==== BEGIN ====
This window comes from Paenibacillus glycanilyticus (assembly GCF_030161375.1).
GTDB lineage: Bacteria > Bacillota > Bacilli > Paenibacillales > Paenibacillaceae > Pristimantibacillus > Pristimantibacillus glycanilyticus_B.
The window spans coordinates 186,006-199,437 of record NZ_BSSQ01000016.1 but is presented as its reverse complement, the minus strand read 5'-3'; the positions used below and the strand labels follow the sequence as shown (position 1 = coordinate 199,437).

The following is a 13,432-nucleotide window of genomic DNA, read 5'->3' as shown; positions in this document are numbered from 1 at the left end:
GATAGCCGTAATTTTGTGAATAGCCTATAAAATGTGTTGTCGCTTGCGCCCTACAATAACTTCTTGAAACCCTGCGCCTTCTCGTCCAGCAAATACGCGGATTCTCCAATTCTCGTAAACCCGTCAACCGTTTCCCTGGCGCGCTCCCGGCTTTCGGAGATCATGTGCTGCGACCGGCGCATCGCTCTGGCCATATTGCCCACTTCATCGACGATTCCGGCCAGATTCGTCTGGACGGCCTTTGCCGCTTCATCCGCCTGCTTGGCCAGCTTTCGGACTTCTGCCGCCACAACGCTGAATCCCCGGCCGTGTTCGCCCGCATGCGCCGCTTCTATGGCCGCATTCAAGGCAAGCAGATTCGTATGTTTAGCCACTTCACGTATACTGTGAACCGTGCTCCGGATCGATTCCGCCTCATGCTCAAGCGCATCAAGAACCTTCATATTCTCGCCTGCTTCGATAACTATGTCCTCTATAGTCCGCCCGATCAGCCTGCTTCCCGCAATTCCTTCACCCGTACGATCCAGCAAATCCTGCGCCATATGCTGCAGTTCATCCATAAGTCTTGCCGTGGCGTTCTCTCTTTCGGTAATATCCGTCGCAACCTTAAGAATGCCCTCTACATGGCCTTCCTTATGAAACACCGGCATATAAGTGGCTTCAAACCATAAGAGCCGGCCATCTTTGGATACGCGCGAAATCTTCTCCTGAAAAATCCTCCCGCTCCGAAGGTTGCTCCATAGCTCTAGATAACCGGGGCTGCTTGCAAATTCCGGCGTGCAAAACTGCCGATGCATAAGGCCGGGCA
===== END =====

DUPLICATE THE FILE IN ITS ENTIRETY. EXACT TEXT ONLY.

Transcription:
This window comes from Paenibacillus glycanilyticus (assembly GCF_030161375.1).
GTDB lineage: Bacteria > Bacillota > Bacilli > Paenibacillales > Paenibacillaceae > Pristimantibacillus > Pristimantibacillus glycanilyticus_B.
The window spans coordinates 186,006-199,437 of record NZ_BSSQ01000016.1 but is presented as its reverse complement, the minus strand read 5'-3'; the positions used below and the strand labels follow the sequence as shown (position 1 = coordinate 199,437).

The following is a 13,432-nucleotide window of genomic DNA, read 5'->3' as shown; positions in this document are numbered from 1 at the left end:
GATAGCCGTAATTTTGTGAATAGCCTATAAAATGTGTTGTCGCTTGCGCCCTACAATAACTTCTTGAAACCCTGCGCCTTCTCGTCCAGCAAATACGCGGATTCTCCAATTCTCGTAAACCCGTCAACCGTTTCCCTGGCGCGCTCCCGGCTTTCGGAGATCATGTGCTGCGACCGGCGCATCGCTCTGGCCATATTGCCCACTTCATCGACGATTCCGGCCAGATTCGTCTGGACGGCCTTTGCCGCTTCATCCGCCTGCTTGGCCAGCTTTCGGACTTCTGCCGCCACAACGCTGAATCCCCGGCCGTGTTCGCCCGCATGCGCCGCTTCTATGGCCGCATTCAAGGCAAGCAGATTCGTATGTTTAGCCACTTCACGTATACTGTGAACCGTGCTCCGGATCGATTCCGCCTCATGCTCAAGCGCATCAAGAACCTTCATATTCTCGCCTGCTTCGATAACTATGTCCTCTATAGTCCGCCCGATCAGCCTGCTTCCCGCAATTCCTTCACCCGTACGATCCAGCAAATCCTGCGCCATATGCTGCAGTTCATCCATAAGTCTTGCCGTGGCGTTCTCTCTTTCGGTAATATCCGTCGCAACCTTAAGAATGCCCTCTACATGGCCTTCCTTATGAAACACCGGCATATAAGTGGCTTCAAACCATAAGAGCCGGCCATCTTTGGATACGCGCGAAATCTTCTCCTGAAAAATCCTCCCGCTCCGAAGGTTGCTCCATAGCTCTAGATAACCGGGGCTGCTTGCAAATTCCGGCGTGCAAAACTGCCGATGCATAAGGCCGGGCA